Let’s look at two examples. Looking at games and records alone, you can’t resolve the problem between Oklahoma, Texas, and Texas Tech. If you look at the games, Texas is better than Oklahoma, but Oklahoma is better than Texas Tech, but Texas Tech is better than Texas. You have to throw out one of the games. If you look at records, all three teams were 11-1 before the Big 12 Championship Game. Take away their games against each other and all three are 10-0. Even people within a given side of the debate wouldn’t be able to agree on what to use after that – margin of victory? (Effectively keeping the focus on the games.) Strength of schedule? (Effectively forcing you to look at the body of work.) Something else? Some combination of the bunch? Proponents say the right solution in this situation is a playoff to include all three teams so at least two can get eliminated. But opponents of a playoff say this shows games can fail you, putting you on a logical loop, and forcing you to throw out a game and admit games aren’t always the be-all end-all even among comparable teams, so a playoff won’t tell you as much as you might think. (Moreover, if you’re interested in this loop because you want to figure out which team had the best season, your next stop should be more seasonal factors like strength of schedule, so why did you take a detour into individual games again?)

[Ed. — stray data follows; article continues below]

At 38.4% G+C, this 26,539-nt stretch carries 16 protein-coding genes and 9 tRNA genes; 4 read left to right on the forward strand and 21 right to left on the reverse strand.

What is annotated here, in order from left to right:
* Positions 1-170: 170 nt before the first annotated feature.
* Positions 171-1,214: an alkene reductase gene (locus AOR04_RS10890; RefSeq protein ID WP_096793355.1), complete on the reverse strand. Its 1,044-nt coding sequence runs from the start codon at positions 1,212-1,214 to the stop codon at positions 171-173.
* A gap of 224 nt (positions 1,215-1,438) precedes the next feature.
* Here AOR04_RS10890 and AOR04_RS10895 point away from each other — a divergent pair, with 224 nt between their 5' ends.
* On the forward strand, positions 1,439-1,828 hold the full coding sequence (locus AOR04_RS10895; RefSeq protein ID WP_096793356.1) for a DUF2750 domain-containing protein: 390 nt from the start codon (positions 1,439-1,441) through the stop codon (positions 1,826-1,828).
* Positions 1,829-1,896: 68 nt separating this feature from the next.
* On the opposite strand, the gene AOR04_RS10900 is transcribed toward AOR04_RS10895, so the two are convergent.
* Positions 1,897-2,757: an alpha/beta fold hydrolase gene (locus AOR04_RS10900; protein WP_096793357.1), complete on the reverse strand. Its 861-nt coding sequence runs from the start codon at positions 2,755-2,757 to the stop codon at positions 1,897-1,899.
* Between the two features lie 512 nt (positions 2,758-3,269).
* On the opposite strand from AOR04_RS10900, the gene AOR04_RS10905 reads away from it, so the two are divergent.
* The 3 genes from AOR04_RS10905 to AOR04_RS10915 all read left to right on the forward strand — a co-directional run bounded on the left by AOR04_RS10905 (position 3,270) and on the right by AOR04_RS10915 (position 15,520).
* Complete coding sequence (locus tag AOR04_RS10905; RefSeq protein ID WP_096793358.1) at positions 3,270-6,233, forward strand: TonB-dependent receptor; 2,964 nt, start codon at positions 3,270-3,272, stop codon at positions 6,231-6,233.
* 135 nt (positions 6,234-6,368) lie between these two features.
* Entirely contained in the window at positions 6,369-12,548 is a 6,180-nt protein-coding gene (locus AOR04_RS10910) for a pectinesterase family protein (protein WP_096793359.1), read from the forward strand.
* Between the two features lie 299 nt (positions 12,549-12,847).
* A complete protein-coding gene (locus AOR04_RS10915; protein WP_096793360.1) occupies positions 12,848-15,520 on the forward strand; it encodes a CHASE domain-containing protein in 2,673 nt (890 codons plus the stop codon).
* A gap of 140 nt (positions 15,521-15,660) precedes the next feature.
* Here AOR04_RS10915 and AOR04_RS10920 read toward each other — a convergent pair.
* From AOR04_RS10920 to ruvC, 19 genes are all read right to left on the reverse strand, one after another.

So in 2000, which team was better, Florida State or Miami (FL)? Florida State went to the national championship game, outraging many people who felt it was ignoring Miami’s victory over the Seminoles. How reasonable is that, really? Take away Miami’s win over Florida State, and Florida State was 11-0 while Miami was 9-1. Had that game just been cancelled, no one would have complained that Miami was more deserving in a spot in the national championship game than Florida State. Are you just creating an artificial “tie” between two teams, effectively bumping Miami up two levels for no reason? Does a single, fallible game completely trash Florida State’s season? If Florida State was better outside that one game, and Miami was better “on that day”, shouldn’t Florida State still get the seasonal prize? Did they really settle their differences “on the field” or was it only because of that game that there was anything to settle? If that were a playoff game, would we say Miami was better over the course of the regular season because they beat a team that, until then, we thought was better during the regular season?